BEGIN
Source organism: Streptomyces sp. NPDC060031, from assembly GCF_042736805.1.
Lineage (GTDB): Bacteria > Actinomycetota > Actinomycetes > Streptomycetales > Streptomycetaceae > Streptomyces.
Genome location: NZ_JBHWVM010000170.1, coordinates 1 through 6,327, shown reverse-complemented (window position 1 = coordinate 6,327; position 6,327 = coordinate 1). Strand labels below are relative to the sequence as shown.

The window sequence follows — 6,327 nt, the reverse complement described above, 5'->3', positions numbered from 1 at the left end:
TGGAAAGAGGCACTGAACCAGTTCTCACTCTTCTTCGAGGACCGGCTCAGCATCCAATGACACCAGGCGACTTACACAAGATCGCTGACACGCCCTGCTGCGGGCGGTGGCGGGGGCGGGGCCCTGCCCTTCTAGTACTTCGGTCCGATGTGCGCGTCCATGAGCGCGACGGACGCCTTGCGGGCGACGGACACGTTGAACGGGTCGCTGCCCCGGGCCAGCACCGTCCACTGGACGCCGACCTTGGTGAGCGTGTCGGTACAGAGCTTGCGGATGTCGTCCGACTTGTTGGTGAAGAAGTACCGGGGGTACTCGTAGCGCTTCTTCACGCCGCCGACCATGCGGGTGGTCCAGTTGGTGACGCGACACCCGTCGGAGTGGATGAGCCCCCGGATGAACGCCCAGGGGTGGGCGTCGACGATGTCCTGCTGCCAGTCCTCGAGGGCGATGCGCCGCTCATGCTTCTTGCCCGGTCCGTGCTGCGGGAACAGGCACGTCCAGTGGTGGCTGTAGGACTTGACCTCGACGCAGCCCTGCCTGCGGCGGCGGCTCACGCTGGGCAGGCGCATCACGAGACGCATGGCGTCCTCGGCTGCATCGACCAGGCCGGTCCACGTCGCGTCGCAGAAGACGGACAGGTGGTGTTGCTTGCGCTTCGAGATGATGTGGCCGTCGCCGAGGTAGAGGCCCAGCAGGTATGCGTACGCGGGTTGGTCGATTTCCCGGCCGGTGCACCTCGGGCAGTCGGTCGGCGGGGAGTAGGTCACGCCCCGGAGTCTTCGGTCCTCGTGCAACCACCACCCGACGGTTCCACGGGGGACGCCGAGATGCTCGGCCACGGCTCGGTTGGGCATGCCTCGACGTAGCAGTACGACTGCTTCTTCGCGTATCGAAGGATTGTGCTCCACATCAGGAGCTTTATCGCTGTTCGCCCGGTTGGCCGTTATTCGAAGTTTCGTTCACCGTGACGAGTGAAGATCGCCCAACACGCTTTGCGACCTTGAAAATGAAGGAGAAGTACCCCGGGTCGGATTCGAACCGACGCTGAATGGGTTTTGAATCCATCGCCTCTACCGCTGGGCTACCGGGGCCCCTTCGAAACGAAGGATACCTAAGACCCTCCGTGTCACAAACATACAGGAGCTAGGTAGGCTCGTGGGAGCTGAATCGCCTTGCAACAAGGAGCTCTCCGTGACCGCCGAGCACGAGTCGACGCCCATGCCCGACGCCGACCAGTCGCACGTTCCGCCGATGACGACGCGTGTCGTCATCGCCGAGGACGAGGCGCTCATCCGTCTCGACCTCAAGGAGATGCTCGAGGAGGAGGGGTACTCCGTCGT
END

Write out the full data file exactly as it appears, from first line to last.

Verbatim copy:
Source organism: Streptomyces sp. NPDC060031, from assembly GCF_042736805.1.
Lineage (GTDB): Bacteria > Actinomycetota > Actinomycetes > Streptomycetales > Streptomycetaceae > Streptomyces.
Genome location: NZ_JBHWVM010000170.1, coordinates 1 through 6,327, shown reverse-complemented (window position 1 = coordinate 6,327; position 6,327 = coordinate 1). Strand labels below are relative to the sequence as shown.

The window sequence follows — 6,327 nt, the reverse complement described above, 5'->3', positions numbered from 1 at the left end:
TGGAAAGAGGCACTGAACCAGTTCTCACTCTTCTTCGAGGACCGGCTCAGCATCCAATGACACCAGGCGACTTACACAAGATCGCTGACACGCCCTGCTGCGGGCGGTGGCGGGGGCGGGGCCCTGCCCTTCTAGTACTTCGGTCCGATGTGCGCGTCCATGAGCGCGACGGACGCCTTGCGGGCGACGGACACGTTGAACGGGTCGCTGCCCCGGGCCAGCACCGTCCACTGGACGCCGACCTTGGTGAGCGTGTCGGTACAGAGCTTGCGGATGTCGTCCGACTTGTTGGTGAAGAAGTACCGGGGGTACTCGTAGCGCTTCTTCACGCCGCCGACCATGCGGGTGGTCCAGTTGGTGACGCGACACCCGTCGGAGTGGATGAGCCCCCGGATGAACGCCCAGGGGTGGGCGTCGACGATGTCCTGCTGCCAGTCCTCGAGGGCGATGCGCCGCTCATGCTTCTTGCCCGGTCCGTGCTGCGGGAACAGGCACGTCCAGTGGTGGCTGTAGGACTTGACCTCGACGCAGCCCTGCCTGCGGCGGCGGCTCACGCTGGGCAGGCGCATCACGAGACGCATGGCGTCCTCGGCTGCATCGACCAGGCCGGTCCACGTCGCGTCGCAGAAGACGGACAGGTGGTGTTGCTTGCGCTTCGAGATGATGTGGCCGTCGCCGAGGTAGAGGCCCAGCAGGTATGCGTACGCGGGTTGGTCGATTTCCCGGCCGGTGCACCTCGGGCAGTCGGTCGGCGGGGAGTAGGTCACGCCCCGGAGTCTTCGGTCCTCGTGCAACCACCACCCGACGGTTCCACGGGGGACGCCGAGATGCTCGGCCACGGCTCGGTTGGGCATGCCTCGACGTAGCAGTACGACTGCTTCTTCGCGTATCGAAGGATTGTGCTCCACATCAGGAGCTTTATCGCTGTTCGCCCGGTTGGCCGTTATTCGAAGTTTCGTTCACCGTGACGAGTGAAGATCGCCCAACACGCTTTGCGACCTTGAAAATGAAGGAGAAGTACCCCGGGTCGGATTCGAACCGACGCTGAATGGGTTTTGAATCCATCGCCTCTACCGCTGGGCTACCGGGGCCCCTTCGAAACGAAGGATACCTAAGACCCTCCGTGTCACAAACATACAGGAGCTAGGTAGGCTCGTGGGAGCTGAATCGCCTTGCAACAAGGAGCTCTCCGTGACCGCCGAGCACGAGTCGACGCCCATGCCCGACGCCGACCAGTCGCACGTTCCGCCGATGACGACGCGTGTCGTCATCGCCGAGGACGAGGCGCTCATCCGTCTCGACCTCAAGGAGATGCTCGAGGAGGAGGGGTACTCCGTCGT